3 September 2020
Photo: UHH/CeNak, Gerisch
Marie Rahn, Deputy Head of Department "Scientific Education and Visitor Management," tests the media station for the Biodiversity Showcase, whose program HAW student Sascha Kufahl developed as part of his master's thesis. Some of the information on the 276 animal species on display in the showcase will be available online starting in November. The media station will be set up later.
Does the earwig really pinch the auricle? And how dangerous is the death's-head cockroach? That both insects are completely harmless will soon be available to anyone interested in a media station that is currently being developed for the Zoological Museum. It provides up-to-date information and photos on a total of 276 animal species in the biodiversity showcase. Starting in November, selected photos and texts will initially be available online; later, museum visitors will be able to navigate through the diversity of life directly at the media station in view of the animal specimens.
Fleeting or immersed, random or targeted, interested visitors can search for animals and their habitats via touchscreen. In the process, they learn, also in detail, what role a tiny worm plays in the large network of life, what the bright colors of butterfly wings have in common with the counterfeit protection of banknotes, and what ecological niche the badger occupies in Central Europe. In addition to a systematic classification, the texts also provide information on the behavior of the animals, their habitat, possible threats, ecology and significance for us humans.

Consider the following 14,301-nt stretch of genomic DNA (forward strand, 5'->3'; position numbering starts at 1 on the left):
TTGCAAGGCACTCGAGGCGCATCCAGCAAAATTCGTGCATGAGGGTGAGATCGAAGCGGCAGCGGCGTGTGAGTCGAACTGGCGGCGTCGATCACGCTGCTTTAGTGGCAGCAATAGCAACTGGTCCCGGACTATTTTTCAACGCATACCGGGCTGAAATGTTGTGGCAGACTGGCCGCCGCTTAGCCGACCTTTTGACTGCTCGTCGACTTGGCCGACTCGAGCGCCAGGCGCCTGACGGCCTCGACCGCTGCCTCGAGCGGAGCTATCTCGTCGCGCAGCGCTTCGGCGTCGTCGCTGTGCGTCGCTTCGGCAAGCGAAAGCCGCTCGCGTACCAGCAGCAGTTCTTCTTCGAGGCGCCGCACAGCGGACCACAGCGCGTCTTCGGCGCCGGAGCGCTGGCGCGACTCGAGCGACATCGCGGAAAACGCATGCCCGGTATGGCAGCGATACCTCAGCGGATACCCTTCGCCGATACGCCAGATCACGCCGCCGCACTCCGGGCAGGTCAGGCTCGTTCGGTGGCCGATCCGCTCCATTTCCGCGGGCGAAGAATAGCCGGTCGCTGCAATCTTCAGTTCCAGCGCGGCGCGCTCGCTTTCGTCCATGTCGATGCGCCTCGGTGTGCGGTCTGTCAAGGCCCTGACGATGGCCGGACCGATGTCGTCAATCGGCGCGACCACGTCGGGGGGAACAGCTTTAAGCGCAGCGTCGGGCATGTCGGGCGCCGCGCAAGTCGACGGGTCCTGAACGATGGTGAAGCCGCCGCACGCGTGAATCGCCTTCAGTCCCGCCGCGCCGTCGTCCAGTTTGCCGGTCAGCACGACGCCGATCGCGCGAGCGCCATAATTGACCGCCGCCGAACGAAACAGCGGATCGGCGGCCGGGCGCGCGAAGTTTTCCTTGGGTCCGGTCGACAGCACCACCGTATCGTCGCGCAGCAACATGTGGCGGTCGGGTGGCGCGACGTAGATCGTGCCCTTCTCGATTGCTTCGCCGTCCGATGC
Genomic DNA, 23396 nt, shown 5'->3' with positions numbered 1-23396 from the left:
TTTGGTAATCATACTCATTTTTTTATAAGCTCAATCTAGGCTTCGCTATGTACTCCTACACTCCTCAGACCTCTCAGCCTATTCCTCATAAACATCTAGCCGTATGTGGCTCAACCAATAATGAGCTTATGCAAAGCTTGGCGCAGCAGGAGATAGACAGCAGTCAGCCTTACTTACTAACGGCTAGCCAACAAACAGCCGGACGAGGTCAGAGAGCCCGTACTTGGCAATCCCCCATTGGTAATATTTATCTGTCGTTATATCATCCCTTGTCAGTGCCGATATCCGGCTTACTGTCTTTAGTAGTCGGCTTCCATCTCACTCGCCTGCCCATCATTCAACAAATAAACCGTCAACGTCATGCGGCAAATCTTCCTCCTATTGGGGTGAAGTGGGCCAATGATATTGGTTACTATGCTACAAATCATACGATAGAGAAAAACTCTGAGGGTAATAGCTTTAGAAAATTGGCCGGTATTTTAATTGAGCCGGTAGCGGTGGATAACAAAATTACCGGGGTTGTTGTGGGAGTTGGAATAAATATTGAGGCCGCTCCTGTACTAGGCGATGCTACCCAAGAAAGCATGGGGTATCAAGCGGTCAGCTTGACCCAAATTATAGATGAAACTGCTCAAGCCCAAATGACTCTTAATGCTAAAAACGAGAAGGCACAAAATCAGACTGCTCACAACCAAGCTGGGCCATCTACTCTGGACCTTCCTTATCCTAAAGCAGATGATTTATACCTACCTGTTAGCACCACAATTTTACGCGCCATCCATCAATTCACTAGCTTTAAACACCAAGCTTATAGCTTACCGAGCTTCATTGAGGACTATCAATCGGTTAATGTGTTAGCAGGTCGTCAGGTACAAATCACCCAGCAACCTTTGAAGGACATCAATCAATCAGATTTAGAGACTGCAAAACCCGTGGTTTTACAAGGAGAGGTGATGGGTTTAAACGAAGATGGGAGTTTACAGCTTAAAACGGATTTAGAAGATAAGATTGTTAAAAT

"Homo sapiens also becomes part of this biodiversity showcase through a mirror," explains Viktor Hartung. As an exhibition text writer at CeNak, he has prepared the content on the species scientifically and taking into account current research findings. The texts are primarily aimed at families, says Hartung: "Parents and grandparents often come to the museum. They can now learn a lot about the animals shown in the display case together with the children via the media station."
Sascha Kufahl developed the program, which allows easy navigation on different levels. The master's student at the Hamburg University of Applied Sciences (HAW) first took a close look at the objects in the showcase and finally prepared the corresponding photos for the system. In consultation with Viktor Hartung and the Science Education Department at CeNak, he developed a set-up that allows both children and adults to navigate in a playful way, offers good visuals, and at the same time reflects the complex order in the animal kingdom.
The Biodiversity Showcase in the back of the Zoological Museum was created about eight years ago. The diversity of life is systematically displayed, showing examples from all animal groups: from single-celled organisms to mammals. All groups are represented and together they represent the animal kingdom.
However, the fact that the common earwig does not pinch anyone's ear, but uses its pincers to hunt aphids, for example, or to defend itself from predators, can only now be read. And also that the name of the death's-head cockroach can only be traced back to its coloring.